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Swiber Holdings under investigation by CAD
THE Commercial Affairs Department (CAD) has contacted mainboard-listed offshore and marine (O&M) group Swiber Holdings over a probe into an offence under the Securities and Futures Act (SFA).
Swiber said in a Singapore Exchange (SGX) announcement before Wednesday's trading close that CAD has requested access to information concerning the group's three affiliates, Swiber Offshore Construction Pte Ltd (SOC), Pape Engineering Pte Ltd and Swiber Corporate Pte Ltd, from Jan 1, 2012, till now.
CAD has not disclosed any further details on the investigation to Swiber but specialists pointed to clues from the announcement and a preceding public reprimand issued by SGX.
Corporate governance advocate Mak Yuen Teen said the announcement mentions "an offence" signalling possibly the start of regulatory investigations depending on what CAD uncovers in the documents and information it has requested.
Gibson Dunn's partner Robson Lee said CAD's investigation came within expectations, given SGX formally rebuked Swiber just over a fortnight ago.
In its public reprimand, SGX had asked Swiber "to provide a balanced and fair announcement" on the US$710 million project award in West Africa first disclosed on SGX on Dec 15, 2014. The exchange concluded after examining a letter of intent signed between Swiber's subsidiary SOC and the client that the December 2014 announcement on the US$710 million project award "failed to disclose the material conditions that are pre-requisite to the progress of the project and the recognition of revenue by Swiber".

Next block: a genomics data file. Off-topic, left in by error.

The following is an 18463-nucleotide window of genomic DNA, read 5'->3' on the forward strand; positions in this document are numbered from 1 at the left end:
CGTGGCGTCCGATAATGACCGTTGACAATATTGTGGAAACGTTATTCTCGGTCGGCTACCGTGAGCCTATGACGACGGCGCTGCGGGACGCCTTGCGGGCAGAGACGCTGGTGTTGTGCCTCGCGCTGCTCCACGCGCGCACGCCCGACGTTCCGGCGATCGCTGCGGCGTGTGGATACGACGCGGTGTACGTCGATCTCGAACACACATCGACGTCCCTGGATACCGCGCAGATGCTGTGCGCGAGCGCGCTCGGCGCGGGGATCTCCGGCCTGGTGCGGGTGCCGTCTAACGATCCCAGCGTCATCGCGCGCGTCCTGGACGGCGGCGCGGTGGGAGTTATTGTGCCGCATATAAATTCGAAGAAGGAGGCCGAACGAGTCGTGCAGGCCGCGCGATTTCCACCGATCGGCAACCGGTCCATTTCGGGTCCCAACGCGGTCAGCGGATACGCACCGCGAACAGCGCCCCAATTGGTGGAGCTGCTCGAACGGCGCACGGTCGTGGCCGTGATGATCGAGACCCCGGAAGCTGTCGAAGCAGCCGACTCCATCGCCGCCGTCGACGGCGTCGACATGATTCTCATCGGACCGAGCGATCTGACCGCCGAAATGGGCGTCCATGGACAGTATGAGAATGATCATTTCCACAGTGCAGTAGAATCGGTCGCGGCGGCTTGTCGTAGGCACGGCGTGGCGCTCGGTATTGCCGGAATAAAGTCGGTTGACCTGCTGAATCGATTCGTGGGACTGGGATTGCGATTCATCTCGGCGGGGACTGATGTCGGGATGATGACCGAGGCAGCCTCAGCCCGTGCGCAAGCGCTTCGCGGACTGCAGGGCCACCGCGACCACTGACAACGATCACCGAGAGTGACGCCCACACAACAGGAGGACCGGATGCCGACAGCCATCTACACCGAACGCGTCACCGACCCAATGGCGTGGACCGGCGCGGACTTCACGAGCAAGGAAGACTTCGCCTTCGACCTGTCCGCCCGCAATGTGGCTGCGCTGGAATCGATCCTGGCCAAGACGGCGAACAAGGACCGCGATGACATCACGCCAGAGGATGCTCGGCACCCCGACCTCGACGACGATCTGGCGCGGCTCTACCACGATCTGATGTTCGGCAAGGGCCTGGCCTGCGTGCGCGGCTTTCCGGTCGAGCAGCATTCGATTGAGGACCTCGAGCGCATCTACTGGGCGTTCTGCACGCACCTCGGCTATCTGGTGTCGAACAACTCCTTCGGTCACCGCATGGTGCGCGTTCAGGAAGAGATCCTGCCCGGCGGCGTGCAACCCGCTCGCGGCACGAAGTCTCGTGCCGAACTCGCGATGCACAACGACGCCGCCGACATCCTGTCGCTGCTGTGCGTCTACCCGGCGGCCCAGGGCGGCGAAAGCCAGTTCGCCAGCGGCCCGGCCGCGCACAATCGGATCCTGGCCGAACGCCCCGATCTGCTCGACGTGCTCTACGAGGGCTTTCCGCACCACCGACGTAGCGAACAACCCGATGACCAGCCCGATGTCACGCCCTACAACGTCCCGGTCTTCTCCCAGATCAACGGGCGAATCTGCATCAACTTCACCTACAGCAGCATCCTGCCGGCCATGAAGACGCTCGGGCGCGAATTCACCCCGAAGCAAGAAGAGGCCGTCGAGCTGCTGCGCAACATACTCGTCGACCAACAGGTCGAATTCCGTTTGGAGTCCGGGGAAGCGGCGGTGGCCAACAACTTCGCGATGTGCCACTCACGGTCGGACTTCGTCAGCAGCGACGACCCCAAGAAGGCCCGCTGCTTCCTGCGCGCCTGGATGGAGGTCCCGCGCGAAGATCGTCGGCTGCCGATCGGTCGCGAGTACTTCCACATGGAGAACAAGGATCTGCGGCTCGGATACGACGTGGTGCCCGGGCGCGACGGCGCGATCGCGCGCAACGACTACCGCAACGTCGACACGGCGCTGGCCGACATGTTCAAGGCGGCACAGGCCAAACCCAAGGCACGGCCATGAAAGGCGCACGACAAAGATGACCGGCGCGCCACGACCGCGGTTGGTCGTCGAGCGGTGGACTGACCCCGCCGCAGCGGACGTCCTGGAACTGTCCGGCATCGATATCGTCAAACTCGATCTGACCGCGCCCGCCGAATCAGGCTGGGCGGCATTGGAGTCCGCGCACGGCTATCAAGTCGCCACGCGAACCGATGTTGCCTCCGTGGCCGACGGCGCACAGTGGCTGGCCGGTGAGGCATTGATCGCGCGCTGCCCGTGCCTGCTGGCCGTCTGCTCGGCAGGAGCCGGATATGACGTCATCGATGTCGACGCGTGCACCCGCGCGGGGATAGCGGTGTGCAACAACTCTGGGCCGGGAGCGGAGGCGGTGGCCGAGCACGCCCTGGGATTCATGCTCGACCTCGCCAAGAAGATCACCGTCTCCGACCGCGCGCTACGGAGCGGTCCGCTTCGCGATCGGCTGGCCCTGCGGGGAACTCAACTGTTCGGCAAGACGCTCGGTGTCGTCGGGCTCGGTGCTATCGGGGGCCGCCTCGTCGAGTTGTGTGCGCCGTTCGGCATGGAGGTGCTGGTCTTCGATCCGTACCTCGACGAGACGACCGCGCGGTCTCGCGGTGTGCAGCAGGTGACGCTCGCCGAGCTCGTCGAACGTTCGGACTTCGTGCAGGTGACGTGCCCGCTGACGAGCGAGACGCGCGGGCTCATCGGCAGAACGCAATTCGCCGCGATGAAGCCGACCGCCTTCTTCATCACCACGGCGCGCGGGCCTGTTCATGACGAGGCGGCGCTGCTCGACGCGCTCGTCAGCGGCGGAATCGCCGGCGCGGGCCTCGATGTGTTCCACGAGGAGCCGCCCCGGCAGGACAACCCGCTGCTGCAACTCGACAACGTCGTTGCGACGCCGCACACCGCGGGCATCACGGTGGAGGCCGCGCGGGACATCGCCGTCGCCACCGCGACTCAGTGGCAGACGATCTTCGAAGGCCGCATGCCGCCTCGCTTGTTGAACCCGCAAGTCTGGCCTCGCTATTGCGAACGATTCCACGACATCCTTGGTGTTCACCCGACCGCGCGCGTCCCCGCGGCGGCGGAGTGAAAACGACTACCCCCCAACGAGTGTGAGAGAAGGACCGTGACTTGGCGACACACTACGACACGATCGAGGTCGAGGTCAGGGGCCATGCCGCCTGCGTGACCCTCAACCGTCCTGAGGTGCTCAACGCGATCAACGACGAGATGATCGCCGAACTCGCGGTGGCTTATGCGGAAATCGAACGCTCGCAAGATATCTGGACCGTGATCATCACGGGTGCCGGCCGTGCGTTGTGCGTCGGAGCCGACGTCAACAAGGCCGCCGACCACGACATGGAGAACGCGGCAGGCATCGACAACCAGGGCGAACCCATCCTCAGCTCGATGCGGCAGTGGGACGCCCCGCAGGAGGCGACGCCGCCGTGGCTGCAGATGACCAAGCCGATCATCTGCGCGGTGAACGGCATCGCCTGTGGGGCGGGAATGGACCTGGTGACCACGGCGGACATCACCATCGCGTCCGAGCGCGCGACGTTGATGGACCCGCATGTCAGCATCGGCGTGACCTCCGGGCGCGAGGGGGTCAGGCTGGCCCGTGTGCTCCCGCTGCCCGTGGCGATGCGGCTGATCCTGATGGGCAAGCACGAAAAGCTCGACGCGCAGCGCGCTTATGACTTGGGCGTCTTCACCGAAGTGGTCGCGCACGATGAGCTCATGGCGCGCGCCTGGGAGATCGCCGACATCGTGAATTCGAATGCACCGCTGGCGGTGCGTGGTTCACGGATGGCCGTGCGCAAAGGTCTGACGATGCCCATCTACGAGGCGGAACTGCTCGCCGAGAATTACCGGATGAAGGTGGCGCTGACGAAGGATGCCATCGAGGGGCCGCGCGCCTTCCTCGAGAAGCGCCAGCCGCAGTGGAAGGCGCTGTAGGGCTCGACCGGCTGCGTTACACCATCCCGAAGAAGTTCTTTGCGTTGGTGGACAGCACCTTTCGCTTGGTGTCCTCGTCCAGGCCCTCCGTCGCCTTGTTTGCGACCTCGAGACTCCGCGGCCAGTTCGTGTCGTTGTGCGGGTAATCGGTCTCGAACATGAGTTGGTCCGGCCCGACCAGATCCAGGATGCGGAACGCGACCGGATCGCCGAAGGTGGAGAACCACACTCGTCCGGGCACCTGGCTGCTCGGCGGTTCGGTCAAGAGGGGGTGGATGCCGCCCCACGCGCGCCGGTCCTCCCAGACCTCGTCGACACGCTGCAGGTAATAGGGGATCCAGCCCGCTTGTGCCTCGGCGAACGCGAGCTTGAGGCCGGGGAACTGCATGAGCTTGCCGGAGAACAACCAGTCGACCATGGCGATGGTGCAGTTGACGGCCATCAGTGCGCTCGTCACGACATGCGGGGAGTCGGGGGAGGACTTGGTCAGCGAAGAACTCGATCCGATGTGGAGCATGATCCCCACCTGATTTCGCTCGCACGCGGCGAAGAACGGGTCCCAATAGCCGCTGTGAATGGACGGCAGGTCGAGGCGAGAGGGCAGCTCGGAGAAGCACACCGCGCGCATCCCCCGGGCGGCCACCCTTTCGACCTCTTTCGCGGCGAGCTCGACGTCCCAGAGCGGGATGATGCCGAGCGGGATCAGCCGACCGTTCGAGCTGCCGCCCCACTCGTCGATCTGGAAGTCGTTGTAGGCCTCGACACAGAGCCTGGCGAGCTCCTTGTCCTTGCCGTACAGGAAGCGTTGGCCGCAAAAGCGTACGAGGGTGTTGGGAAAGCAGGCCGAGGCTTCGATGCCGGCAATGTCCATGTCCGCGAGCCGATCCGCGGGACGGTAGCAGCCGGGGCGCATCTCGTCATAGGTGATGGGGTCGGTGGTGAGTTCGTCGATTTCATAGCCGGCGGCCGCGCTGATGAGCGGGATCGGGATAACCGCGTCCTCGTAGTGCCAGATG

Swiber did not highlight in its December 2014 disclosure or in an update on July 8, 2016, on the delay of the project that the contract value is caveated on the completion of an engineering design study and the finalisation of a field development plan.
Prof Mak said SFA offences could include false or misleading statements, failure to make continuous disclosure, and insider trading, among others.
Mr Lee concurred, suggesting that based on SGX's public reprimand, CAD may direct its investigations towards breaches of SFA's Section 203 on continuous disclosure and Section 199 on false or misleading statements.
Section 203 states that listed entities are required to notify the securities exchange of information on specified events or matters as they occur or arise for the purpose of the exchange making that information available to the market.
Section 199 deals with dissemination of information that is false or misleading that is likely to induce other persons to subscribe for securities, or the sale or purchase of securities by other persons or impacting market price of securities.
Swiber stock traded 3.5 per cent or one cent higher at S$0.295 on news of the US$710 million award, which the O&M group said bolstered its order book then to US$1.03 billion. The group followed up with a rights issue to raise S$45 million shortly after. It was only on July 8 this year, almost two years after the contract was first announced and after prodding from SGX, that the group acknowledged to a deferment in the delivery of the US$710 million project.
Swiber's tardy disclosures drew widespread criticisms from investors. On July 28, the group disclosed its winding-up petition, which was reversed into a judicial management (JM) application.
Mr Lee said the events leading up to the SGX public reprimand and the CAD probe are unlikely to impact on Swiber's JM because they are likely to have taken place before the listed group entered into JM.
Swiber on Sept 2 appointed John Swinden as group president, chief executive officer and an executive director while announcing the resignation of Yeo Chee Neng (also known as Darren Yeo) from the firm's top office.
Mr Swinden served as chairman to the advisory board of global business development at Swiber. He was also responsible for expanding Swiber's footprint into Europe, Africa and the Mediterranean.